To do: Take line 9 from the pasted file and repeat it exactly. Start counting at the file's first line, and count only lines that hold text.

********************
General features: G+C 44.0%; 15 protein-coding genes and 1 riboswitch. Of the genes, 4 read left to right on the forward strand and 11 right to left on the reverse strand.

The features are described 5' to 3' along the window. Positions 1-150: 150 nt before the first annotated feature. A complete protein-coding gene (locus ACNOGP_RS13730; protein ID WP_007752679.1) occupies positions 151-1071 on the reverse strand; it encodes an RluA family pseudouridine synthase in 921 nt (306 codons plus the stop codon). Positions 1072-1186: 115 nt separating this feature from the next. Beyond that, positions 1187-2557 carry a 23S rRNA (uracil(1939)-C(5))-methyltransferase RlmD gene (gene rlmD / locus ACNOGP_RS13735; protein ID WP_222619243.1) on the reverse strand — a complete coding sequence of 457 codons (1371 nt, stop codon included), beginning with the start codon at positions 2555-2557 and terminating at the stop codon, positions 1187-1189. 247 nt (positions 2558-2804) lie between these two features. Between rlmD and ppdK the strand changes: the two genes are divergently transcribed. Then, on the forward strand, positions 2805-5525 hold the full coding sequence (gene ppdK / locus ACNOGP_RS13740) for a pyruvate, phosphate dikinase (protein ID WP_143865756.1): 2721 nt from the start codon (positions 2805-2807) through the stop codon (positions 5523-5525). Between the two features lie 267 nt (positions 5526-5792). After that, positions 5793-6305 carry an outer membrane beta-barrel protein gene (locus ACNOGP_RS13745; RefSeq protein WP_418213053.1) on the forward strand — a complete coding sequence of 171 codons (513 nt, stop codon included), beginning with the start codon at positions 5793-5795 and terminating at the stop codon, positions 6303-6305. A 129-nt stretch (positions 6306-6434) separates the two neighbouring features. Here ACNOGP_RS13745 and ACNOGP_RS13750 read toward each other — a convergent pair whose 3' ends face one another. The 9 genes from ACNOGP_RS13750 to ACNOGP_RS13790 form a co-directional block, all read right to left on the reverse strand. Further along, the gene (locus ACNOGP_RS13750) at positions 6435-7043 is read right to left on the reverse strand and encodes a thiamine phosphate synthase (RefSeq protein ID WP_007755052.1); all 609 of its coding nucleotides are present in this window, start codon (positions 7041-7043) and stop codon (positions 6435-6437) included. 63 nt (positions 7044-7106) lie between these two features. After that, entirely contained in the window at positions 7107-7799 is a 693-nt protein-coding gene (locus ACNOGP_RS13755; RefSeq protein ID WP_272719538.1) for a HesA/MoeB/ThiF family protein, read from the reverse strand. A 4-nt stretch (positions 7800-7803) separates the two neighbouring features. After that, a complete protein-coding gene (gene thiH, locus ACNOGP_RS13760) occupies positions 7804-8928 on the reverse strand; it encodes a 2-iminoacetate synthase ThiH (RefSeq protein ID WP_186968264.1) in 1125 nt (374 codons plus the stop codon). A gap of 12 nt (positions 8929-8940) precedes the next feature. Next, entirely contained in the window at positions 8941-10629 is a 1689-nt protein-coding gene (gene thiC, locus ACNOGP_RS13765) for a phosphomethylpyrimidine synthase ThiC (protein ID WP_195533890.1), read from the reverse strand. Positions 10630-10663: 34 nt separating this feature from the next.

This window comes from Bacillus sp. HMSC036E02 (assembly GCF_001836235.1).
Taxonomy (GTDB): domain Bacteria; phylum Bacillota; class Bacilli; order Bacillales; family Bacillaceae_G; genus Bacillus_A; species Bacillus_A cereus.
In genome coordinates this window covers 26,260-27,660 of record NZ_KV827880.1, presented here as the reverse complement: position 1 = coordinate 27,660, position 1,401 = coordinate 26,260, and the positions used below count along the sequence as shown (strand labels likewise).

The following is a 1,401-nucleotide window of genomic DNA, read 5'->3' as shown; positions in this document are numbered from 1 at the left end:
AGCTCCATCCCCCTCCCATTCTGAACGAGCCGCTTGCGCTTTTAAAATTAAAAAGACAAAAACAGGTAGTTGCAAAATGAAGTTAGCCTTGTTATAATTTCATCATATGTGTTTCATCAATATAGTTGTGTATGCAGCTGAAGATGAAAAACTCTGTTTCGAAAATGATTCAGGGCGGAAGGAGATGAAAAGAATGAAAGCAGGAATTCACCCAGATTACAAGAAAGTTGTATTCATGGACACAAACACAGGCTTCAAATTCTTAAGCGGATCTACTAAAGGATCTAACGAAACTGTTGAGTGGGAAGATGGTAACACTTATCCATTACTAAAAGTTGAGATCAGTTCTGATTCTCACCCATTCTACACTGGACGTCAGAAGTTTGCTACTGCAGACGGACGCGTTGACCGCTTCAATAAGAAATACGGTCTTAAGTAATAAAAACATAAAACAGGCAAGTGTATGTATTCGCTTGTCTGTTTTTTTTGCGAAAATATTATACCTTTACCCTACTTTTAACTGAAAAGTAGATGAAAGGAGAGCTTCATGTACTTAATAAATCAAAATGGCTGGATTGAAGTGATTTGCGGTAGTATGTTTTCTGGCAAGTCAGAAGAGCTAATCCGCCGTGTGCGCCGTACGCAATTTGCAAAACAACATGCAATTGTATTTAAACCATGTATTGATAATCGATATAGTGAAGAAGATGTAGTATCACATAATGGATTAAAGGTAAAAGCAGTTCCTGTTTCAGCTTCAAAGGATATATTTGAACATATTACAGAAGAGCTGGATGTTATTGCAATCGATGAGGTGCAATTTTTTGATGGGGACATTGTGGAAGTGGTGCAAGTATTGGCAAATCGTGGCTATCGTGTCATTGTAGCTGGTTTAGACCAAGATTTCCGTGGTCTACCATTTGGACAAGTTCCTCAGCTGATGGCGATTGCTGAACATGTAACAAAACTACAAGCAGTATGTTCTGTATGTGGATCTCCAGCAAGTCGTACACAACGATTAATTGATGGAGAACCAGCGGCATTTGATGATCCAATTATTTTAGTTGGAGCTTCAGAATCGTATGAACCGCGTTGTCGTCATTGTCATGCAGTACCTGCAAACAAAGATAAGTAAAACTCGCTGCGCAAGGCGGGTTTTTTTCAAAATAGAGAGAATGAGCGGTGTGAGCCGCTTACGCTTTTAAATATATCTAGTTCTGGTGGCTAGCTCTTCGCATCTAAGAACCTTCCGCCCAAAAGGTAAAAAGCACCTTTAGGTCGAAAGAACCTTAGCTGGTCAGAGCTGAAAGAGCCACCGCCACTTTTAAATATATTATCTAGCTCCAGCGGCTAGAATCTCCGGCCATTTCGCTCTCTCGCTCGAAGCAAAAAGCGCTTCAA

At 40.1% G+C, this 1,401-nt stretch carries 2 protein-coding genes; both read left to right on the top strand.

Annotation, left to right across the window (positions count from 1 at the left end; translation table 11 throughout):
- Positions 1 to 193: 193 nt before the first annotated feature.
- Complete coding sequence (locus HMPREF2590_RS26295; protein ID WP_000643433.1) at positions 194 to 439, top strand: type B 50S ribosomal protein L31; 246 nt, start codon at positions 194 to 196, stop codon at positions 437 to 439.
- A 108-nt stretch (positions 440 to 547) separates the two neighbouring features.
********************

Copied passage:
Annotation, left to right across the window (positions count from 1 at the left end; translation table 11 throughout):